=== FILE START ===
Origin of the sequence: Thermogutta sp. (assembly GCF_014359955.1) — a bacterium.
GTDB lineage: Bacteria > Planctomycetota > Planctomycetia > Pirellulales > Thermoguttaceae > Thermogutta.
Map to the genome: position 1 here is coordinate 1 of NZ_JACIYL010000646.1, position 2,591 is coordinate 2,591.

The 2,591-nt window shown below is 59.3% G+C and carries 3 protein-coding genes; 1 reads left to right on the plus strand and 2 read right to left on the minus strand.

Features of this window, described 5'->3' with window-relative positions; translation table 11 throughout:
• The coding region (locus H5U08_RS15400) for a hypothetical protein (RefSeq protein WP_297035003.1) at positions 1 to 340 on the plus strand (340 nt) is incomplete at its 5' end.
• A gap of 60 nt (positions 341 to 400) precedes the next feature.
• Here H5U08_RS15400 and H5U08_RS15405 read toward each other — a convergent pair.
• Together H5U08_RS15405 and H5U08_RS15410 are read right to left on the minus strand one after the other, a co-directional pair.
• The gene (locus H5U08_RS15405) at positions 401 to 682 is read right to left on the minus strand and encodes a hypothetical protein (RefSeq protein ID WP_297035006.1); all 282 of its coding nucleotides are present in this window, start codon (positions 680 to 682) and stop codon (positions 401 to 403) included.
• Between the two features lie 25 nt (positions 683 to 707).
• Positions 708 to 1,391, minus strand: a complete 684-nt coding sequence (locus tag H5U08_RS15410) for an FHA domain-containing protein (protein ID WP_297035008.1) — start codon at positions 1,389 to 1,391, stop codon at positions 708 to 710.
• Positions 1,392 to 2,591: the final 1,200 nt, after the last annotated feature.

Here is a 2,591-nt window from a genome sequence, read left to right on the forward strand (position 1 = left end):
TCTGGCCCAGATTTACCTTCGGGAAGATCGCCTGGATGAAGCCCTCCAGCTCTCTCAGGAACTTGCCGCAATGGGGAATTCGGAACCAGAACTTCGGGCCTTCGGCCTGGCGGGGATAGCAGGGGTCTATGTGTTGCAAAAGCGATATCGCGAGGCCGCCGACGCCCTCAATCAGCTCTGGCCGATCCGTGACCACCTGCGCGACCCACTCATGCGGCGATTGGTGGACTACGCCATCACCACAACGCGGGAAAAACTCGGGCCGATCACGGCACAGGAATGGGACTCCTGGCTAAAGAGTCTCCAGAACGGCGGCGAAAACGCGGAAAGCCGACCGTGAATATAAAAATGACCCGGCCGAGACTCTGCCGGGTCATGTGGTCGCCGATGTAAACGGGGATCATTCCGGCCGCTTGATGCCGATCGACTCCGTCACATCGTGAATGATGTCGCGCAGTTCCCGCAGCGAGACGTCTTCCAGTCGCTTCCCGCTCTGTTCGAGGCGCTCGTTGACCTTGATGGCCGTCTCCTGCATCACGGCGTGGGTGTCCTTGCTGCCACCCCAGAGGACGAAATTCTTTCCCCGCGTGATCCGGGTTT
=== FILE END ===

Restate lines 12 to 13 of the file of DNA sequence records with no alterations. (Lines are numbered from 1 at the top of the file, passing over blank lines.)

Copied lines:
• Positions 708 to 1,391, minus strand: a complete 684-nt coding sequence (locus tag H5U08_RS15410) for an FHA domain-containing protein (protein ID WP_297035008.1) — start codon at positions 1,389 to 1,391, stop codon at positions 708 to 710.
• Positions 1,392 to 2,591: the final 1,200 nt, after the last annotated feature.